In areas where the toads are native, the indigenous people are well aware of the cane toads’ toxins. These toxins are sometimes used in religious ceremonies for their hallucinogenic effects, or as poisons for hunting. The Olmec either used the poison as a narcotic or ate the toads after removing the toxic components: the skin and glands. The Colombian Choco Indians milked the toads over hot fires, and the Mexican Amerindians used hot rocks to milk the toads, and both groups used the resulting toxins on hunting arrow
Humans aren’t the only species
toad poison. In
You might be wondering
if the toads toxify
themselves…Judging from the huge
toad populations, the toxins
obviously don’t bother the toads. Science has
discovered that toads are resistant to their own toxins; if
anything, a toxified toad may become sluggish – but not lethally
Toads are toxic throughout their lives. They are toxic as eggs, as tadpoles, as toadlets, and as adults. They are least toxic as metamorphs (transitioning from a legged tadpole to a toadlet), and in fact this is when most predation of cane toads occurs. Toadlets lack big parotid glands and thus have less toxin. Interestingly, the presence of even large quantities of toads in a body of water does not toxify the water for most species; the toxins are mostly self-contained.
There are some predators for cane toads. This is especially true in their native habitats, but partially true even in habitats in which they are exotic. Predators include snakes, water rats, water beetles, various birds, turtles and tortoises, crayfish, crocodiles, eels, monitors, and giant centipedes. Even a plant, the insect-devouring bladderwart (this is analogous to a venus fly trap) eats tadpoles. Some Australian birds, among them black kites, flip the toads onto their backs so that their soft and non-toxic bellies are exposed for eating – the poison glands are on the backside, so this is perfectly safe. Crows have been known to move road-killed cane toads into puddles to hydrate, after which they eat toad bellies.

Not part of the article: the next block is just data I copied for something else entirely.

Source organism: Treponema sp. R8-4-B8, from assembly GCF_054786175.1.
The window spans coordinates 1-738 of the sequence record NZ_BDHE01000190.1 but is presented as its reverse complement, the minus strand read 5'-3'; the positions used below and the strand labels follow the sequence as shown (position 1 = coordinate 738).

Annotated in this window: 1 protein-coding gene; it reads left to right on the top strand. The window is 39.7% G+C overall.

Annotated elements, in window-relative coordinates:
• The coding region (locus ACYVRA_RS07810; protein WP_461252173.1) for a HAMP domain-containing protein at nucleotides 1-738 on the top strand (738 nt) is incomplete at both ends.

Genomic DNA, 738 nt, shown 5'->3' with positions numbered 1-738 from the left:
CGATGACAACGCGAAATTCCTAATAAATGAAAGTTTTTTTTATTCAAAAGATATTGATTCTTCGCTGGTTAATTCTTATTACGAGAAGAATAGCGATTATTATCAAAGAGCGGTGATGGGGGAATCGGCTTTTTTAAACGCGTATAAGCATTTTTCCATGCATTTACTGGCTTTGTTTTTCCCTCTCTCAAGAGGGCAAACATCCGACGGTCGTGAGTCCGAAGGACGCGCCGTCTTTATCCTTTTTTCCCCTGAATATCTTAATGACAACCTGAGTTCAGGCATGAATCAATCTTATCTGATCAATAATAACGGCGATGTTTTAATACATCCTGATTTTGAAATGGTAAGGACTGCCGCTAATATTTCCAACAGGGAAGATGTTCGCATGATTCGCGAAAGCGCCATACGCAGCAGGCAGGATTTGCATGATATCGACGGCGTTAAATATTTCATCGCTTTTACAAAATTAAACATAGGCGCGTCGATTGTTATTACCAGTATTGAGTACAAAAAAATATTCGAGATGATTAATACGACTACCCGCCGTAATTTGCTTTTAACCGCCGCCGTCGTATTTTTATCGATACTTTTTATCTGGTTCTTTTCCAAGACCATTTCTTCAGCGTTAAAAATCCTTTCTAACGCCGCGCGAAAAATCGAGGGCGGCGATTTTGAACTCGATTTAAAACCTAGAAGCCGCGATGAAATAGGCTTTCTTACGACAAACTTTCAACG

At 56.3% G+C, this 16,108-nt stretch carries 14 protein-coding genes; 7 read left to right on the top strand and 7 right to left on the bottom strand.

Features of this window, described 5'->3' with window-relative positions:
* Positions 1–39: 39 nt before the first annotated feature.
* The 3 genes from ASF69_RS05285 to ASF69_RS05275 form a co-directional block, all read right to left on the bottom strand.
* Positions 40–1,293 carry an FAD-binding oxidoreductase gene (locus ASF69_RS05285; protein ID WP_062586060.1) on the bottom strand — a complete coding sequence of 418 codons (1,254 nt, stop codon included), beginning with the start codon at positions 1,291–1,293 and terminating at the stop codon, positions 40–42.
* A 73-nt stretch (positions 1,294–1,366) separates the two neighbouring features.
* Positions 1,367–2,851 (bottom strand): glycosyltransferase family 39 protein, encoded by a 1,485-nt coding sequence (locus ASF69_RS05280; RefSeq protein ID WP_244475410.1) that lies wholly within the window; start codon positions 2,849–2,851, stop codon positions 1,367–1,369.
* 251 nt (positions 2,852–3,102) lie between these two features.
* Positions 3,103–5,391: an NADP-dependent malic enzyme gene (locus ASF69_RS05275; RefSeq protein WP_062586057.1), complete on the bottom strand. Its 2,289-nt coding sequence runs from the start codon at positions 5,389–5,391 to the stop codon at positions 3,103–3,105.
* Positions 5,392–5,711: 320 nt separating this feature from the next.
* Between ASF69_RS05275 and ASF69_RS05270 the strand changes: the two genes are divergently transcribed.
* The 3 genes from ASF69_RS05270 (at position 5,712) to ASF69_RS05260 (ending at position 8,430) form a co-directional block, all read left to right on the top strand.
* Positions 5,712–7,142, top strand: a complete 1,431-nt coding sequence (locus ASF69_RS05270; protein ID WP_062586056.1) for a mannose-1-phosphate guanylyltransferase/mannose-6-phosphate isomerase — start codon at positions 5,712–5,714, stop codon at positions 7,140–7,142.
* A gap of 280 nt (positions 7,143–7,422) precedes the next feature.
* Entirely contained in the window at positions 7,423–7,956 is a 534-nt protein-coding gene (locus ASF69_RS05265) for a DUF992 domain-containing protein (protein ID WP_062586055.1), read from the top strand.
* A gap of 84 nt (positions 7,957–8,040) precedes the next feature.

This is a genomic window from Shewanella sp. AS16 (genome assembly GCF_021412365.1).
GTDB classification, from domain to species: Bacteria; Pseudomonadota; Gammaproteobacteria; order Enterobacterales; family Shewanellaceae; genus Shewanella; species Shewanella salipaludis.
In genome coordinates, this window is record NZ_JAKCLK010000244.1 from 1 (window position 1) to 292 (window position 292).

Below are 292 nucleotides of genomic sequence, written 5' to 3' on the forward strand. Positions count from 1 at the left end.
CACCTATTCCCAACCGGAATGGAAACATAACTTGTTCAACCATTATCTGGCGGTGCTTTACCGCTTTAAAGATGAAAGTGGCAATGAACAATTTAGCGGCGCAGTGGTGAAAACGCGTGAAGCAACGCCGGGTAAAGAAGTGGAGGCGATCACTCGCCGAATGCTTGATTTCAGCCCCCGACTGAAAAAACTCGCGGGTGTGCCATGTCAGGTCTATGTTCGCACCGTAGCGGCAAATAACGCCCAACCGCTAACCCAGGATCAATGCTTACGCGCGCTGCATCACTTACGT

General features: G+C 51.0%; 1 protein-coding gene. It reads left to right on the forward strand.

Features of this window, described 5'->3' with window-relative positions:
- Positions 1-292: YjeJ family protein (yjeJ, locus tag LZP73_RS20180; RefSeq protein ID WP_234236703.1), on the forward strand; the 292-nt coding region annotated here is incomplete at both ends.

As to the other predators, the ones other than birds, I'm really not sure how they survive the cane toad. I suppose the bladderwart, being a plant, isn't susceptible to heart attacks. Perhaps the beetles, water bugs, water rats and some other species don't eat a whole cane toad at a time, and maybe the lucky individuals who started on the belly of the toad become satiated before moving on to the more poisonous backside. But I don't know! Even some venomous snakes have lost the gamble of eating cane toads, and so maybe the ones that do successfully eat the toad simply have some tolerance or mechanism to cope with the toxin.
How do toads become toxic? Like many species that contain toxins, the toads acquire the foundational toxin compounds from their diet. The compounds are then metabolized and converted into toxin, and stored in the parotid gland. So the toads eat the “ingredients”, mix and bake those ingredients into a toxic product, and store their masterpiece until toxins are needed.
Again, the toads sure look innocent!
Are poisonous creatures your delight? You can learn about other poisonous organisms through multipleorganisms.net -- for example, the cottonmouth. Only AFTER reading everything possible about the cane toad, of course. Cane toads are surely more interesting, and so let's learn how to go about toad identification.